Using earplugs or noise-cancelling headphones and taking naps during flights are the two most common methods used by travellers to beat jet lag.
According to a survey by Qantas airline, 60 per cent of respondents chose to take naps, while 54 per cent opted for earplugs or headphones.
The research is part of ongoing studies Qantas airlines is conducting with the University of Sydney's Charles Perkins Centre to identify scientifically backed methods of reducing fatigue.
Their preliminary findings, released on Friday, involved 463 participants on flights into and out of Australia, which had durations of between nine and 17 hours.
Another 39 per cent consumed healthy food after alighting, while 38 per cent chose to drink alcohol while on board.
Dr Yu Sun Bin, a sleep researcher at the University of Sydney, said: "Drinking more than a few glasses of alcohol might make us fall asleep faster, but beyond a certain point, it also disrupts the quality of sleep and causes dehydration."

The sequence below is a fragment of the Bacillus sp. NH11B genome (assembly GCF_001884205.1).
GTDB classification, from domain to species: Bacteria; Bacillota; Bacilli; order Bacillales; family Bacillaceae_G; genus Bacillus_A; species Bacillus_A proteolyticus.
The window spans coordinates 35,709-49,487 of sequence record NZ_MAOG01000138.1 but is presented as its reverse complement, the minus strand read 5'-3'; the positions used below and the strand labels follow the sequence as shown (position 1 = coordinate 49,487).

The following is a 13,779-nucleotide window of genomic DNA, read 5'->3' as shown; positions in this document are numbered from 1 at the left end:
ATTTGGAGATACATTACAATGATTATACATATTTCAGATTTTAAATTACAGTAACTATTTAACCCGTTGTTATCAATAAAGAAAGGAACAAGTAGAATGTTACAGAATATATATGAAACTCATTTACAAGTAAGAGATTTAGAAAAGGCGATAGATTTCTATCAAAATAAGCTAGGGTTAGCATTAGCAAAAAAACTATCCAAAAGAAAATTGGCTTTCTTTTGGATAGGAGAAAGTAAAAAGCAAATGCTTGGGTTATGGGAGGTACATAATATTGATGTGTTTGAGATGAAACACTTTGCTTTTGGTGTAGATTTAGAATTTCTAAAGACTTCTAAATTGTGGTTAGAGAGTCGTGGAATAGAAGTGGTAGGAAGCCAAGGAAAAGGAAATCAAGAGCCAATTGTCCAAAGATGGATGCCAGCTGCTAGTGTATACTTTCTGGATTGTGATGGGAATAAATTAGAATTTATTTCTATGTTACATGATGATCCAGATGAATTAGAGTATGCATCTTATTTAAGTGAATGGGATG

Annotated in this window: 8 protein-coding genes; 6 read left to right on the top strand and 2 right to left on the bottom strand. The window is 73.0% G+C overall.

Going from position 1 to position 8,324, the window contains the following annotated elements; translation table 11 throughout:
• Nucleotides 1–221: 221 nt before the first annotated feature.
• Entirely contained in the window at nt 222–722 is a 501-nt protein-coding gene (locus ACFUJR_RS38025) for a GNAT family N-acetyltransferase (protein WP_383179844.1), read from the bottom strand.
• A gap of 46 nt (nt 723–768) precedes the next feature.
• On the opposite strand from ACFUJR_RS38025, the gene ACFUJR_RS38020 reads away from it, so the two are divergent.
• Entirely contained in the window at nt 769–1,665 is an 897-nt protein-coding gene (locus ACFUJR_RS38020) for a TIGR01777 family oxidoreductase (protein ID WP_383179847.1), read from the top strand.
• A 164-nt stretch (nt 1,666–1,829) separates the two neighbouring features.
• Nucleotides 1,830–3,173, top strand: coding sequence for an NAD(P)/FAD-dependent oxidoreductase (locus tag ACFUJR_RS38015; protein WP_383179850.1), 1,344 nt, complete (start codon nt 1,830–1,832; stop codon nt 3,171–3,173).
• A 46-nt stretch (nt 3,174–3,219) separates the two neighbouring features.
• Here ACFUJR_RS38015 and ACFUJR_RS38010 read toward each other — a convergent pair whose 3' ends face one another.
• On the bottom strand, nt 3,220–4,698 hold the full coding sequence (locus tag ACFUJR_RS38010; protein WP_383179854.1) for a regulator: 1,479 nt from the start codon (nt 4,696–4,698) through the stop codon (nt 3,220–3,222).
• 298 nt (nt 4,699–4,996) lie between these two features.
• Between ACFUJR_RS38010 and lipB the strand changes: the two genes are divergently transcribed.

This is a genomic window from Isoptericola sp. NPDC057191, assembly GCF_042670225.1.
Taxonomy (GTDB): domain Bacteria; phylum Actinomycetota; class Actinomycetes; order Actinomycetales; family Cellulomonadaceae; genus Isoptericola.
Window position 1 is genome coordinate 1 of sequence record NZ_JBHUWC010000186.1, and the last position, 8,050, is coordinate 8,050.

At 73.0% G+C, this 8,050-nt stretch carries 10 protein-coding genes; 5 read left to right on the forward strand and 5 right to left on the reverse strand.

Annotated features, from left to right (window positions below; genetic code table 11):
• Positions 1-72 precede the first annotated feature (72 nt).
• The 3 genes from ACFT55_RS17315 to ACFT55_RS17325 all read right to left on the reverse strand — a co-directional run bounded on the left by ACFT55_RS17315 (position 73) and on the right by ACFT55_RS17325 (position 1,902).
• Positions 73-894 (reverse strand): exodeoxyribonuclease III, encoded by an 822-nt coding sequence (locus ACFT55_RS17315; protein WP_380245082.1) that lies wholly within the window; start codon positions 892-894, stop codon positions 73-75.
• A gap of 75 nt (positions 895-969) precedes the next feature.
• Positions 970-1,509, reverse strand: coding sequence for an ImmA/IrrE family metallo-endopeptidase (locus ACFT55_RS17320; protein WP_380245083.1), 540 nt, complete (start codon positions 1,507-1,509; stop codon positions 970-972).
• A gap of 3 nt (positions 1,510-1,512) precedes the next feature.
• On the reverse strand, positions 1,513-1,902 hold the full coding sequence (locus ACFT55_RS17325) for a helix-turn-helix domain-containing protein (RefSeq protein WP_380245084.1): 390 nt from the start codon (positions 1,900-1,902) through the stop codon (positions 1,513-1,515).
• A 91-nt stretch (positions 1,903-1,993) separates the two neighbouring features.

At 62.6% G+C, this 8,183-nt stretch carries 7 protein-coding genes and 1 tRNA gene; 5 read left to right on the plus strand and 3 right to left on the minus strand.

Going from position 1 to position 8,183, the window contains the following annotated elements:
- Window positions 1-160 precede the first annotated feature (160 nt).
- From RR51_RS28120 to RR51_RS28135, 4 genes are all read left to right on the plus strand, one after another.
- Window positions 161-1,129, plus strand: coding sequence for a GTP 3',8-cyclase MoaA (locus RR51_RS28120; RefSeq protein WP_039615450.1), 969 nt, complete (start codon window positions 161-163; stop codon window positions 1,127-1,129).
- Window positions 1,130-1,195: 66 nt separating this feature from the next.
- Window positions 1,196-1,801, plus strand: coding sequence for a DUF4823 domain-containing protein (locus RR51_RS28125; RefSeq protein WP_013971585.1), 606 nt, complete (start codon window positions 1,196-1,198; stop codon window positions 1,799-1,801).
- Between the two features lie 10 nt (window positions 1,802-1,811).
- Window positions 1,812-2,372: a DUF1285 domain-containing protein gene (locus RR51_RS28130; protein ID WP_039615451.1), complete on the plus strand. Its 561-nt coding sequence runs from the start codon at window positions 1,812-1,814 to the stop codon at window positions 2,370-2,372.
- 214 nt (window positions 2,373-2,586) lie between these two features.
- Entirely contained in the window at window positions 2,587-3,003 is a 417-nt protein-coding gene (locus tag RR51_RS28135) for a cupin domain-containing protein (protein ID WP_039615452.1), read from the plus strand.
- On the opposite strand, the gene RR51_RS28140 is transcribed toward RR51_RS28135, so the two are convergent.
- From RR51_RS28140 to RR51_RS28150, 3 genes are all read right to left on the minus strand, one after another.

On the other hand, "going outdoors for sunlight at the destination is one of the most important strategies for syncing the body clock", she added in the statement.
Only 47 per cent of travellers made a conscious effort to venture into the sunlight upon their arrival at their destination, suggesting a lack of awareness of strategies to combat jet lag.
Some strategies that have already been implemented for passengers on Qantas' longest flight - Perth to London, which takes 17 hours and 20 minutes - include light therapy to help passengers adjust to the shift in time zone, outdoor areas in the Perth Transit Lounge and airport terminal to provide exposure to natural light, and a Wellbeing Studio, also in the lounge, that encourages passengers to stretch.